The spine has 24 vertebras. They are connected via joints. This is why we can move our body in different directions. The perfect construction of the spine allows this flexibility.
We can do inversions. When the head is below the heart we have an inversion pose. It feels as if one can create room.
We can bend backwards.
The spine allows to move the upper body sidewards.
Twists are possible.
We can also round the body and bow forward.
This is a lot. Most people don’t move the body in these different directions, even though the body allows to do it. One day the spine is stiff and not so many movements are possible anymore. Having limitations often comes with age, when people didn’t work on staying flexible. Yet this needn’t be the case. We can keep the spine flexible.
I always aim for a balanced practice. I don’t think that primary series of Ashtanga yoga is a balanced practice. 80% of the asanas are forward bending asanas. They aim at making the hip joint more flexible, but mainly in one direction: forward. The spine remains in it’s natural state. I have the feeling that all these forward bending asanas shall prepare the body for the leg behind head poses. I like these advanced asanas, but are they really important? I don’t think so. It’s more important to move the spine in different directions.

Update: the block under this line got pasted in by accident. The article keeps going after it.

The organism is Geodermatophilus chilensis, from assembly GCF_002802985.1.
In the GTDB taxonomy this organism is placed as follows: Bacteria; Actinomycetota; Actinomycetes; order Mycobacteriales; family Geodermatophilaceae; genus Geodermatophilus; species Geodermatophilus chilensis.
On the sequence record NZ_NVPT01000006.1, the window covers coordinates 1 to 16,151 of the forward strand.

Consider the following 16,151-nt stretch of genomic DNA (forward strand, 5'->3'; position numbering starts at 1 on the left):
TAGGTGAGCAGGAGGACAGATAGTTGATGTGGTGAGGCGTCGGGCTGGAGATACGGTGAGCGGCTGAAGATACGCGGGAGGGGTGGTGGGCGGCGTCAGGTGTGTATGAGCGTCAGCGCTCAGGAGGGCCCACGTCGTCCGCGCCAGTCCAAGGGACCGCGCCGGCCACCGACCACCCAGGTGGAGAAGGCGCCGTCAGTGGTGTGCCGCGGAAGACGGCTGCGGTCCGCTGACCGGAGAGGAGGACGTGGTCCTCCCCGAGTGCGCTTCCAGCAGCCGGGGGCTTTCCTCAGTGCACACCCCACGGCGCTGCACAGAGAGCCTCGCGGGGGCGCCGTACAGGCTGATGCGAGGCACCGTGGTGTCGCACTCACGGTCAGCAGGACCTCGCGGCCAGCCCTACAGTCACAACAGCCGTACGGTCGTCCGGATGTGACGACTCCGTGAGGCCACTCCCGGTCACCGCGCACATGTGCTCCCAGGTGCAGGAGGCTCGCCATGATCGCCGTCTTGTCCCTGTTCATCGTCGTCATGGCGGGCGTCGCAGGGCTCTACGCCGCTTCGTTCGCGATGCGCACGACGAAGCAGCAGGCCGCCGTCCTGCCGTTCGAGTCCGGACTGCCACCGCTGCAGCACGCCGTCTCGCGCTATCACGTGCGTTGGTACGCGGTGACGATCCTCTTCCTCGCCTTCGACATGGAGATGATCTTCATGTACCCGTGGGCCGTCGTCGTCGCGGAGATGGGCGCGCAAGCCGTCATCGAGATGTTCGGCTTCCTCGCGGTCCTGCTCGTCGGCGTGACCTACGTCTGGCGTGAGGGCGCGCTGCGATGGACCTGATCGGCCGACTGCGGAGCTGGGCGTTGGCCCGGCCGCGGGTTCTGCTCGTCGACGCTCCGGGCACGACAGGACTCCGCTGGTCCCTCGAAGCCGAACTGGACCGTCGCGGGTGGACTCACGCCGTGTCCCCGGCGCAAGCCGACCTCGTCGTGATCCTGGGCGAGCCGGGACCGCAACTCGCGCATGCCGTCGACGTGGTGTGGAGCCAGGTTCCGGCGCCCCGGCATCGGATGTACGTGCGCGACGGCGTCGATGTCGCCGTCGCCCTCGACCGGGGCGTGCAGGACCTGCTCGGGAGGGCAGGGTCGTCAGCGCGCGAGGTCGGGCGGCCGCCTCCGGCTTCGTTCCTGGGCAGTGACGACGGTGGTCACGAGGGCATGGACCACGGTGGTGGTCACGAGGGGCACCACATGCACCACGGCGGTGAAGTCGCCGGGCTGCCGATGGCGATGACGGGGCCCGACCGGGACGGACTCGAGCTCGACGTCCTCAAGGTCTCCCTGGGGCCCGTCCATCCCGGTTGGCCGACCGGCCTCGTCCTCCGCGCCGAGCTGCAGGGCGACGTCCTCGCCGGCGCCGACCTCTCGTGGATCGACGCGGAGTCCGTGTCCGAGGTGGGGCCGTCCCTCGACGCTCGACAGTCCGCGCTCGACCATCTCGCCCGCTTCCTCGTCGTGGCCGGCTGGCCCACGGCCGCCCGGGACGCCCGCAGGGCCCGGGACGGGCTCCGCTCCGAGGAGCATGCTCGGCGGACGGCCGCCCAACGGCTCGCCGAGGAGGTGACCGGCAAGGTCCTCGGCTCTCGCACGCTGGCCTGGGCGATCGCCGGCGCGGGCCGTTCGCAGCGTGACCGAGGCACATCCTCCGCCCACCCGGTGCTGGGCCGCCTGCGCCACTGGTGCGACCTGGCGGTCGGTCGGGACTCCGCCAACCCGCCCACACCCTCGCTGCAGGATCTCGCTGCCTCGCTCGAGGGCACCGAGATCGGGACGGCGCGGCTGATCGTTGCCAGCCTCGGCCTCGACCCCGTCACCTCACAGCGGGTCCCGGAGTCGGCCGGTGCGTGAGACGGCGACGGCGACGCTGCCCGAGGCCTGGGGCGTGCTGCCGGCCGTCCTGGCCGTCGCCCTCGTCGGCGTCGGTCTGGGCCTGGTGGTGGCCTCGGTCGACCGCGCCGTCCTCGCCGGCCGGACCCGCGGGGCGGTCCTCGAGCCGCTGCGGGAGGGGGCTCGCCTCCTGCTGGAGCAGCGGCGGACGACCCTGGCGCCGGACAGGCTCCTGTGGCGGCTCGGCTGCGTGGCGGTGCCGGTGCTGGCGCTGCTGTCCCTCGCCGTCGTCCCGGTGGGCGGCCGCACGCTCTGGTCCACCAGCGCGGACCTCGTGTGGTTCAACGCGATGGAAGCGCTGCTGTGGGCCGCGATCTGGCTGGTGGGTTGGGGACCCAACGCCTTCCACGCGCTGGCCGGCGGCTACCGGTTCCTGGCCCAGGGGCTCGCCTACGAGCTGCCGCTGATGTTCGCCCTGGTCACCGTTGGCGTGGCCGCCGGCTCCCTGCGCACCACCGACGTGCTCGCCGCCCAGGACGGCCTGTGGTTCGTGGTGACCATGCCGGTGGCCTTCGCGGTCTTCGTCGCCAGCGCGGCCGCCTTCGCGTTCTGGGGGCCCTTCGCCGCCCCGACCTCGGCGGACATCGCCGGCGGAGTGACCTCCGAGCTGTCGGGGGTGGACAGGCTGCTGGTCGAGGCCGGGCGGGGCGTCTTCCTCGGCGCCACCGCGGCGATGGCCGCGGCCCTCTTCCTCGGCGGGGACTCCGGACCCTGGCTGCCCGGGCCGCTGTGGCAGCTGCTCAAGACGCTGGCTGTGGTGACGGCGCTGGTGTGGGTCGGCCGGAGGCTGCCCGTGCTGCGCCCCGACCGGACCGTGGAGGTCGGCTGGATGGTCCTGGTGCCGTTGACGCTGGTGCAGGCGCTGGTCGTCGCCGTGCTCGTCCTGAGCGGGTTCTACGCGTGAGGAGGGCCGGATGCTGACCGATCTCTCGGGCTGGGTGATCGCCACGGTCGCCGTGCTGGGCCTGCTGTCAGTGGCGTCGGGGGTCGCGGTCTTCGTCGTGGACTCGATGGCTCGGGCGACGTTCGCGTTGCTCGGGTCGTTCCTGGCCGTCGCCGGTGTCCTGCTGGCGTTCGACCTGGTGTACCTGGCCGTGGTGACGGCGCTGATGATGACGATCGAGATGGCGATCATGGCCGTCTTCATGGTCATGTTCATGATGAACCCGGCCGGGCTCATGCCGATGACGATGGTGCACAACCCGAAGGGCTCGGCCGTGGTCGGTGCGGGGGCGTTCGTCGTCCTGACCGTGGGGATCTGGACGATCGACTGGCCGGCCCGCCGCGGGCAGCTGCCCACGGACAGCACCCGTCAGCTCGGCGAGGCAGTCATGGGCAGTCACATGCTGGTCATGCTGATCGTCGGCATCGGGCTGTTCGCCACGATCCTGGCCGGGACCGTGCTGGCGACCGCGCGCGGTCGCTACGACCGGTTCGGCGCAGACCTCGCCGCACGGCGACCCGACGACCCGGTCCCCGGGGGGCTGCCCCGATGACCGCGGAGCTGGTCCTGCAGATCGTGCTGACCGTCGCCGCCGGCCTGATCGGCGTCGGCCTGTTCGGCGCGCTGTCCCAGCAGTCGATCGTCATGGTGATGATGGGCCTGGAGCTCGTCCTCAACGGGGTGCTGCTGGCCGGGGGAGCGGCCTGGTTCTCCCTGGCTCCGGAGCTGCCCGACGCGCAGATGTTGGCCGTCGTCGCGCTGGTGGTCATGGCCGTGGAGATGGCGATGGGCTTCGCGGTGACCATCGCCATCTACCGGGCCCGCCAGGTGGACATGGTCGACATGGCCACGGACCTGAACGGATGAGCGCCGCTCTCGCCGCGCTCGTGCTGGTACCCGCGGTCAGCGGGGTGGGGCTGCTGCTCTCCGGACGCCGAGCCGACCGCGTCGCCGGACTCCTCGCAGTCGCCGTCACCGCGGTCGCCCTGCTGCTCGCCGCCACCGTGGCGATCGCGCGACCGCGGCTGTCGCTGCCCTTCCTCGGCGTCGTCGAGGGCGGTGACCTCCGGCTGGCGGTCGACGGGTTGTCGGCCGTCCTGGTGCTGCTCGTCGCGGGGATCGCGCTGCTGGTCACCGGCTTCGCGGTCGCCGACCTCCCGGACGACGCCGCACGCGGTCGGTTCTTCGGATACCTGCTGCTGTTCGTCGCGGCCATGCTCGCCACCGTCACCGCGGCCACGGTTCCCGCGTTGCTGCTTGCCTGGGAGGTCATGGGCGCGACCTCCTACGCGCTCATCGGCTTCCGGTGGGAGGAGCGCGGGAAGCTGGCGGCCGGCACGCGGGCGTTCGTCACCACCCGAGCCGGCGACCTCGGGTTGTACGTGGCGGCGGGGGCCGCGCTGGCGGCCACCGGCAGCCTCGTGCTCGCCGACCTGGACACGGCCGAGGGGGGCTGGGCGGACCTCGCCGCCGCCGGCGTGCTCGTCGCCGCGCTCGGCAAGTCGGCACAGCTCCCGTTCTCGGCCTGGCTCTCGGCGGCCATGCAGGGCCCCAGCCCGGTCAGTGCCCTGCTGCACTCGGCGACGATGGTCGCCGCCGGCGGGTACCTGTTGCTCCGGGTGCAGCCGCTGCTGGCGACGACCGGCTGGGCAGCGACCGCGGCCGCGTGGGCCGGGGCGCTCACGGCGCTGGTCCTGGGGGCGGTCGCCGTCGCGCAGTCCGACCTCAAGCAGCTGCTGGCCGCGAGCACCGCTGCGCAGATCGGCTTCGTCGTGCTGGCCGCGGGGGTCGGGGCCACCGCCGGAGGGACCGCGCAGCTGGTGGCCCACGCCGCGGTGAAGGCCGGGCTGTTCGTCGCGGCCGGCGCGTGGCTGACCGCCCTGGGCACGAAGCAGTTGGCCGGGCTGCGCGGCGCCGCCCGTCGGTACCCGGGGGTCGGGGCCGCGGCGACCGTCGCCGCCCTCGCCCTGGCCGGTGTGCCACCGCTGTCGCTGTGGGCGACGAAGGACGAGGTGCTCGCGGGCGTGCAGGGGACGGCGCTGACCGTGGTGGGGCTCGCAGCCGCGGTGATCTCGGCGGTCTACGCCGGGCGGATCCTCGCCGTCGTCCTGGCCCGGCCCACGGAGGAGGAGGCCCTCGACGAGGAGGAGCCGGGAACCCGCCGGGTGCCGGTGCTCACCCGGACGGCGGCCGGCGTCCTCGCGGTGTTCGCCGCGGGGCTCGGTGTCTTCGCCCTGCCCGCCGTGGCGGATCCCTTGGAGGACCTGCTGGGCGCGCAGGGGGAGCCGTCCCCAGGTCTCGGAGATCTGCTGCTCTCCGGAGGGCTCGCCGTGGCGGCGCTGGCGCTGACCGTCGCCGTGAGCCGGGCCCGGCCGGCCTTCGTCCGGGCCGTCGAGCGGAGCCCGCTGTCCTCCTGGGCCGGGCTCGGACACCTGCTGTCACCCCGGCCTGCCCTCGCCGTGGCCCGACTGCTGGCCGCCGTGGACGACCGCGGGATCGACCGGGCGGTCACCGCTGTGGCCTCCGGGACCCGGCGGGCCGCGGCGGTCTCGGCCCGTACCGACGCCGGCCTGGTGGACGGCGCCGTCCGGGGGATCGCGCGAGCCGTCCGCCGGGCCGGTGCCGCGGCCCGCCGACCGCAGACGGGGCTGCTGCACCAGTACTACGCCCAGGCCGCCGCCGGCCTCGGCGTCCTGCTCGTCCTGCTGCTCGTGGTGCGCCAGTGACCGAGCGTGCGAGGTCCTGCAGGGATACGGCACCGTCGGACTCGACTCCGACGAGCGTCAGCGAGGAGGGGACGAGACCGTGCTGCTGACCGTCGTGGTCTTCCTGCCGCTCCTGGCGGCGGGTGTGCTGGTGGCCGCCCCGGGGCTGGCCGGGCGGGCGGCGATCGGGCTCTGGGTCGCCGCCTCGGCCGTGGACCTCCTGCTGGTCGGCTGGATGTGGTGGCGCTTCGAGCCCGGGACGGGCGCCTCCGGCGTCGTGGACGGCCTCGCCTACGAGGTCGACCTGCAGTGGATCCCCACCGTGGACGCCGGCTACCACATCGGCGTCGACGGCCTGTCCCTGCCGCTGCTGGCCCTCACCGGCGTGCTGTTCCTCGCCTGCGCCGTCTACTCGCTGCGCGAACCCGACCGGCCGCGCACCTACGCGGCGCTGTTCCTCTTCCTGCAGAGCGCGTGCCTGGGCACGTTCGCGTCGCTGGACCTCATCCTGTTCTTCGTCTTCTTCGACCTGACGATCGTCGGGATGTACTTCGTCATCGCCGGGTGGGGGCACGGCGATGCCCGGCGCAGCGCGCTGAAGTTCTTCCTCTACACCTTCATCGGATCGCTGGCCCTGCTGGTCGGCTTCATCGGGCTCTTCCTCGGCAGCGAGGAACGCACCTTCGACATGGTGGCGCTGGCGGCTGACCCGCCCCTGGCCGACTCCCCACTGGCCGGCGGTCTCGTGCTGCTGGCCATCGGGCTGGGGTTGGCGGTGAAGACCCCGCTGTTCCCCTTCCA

I often add a side stretch these days. I hold the twists longer than 5 breaths. I alter primary with second series.
Today I had to motivate myself to start practicing. As soon as I had done the first sun salutations I was concentrated and enjoyed the practice. The three sun salutations B were easier already than yesterday. Nevertheless my heart rate went up and I sweated a lot. After 90 minutes I was exhausted.
I did urdhva dhanurasana. After all these forward bending asanas it was a weak pose. It makes more sense to work on back bending asanas when I practice second series.
Getting stronger, becoming more flexible again is a journey that requires patience. There is no shortcut. It takes time.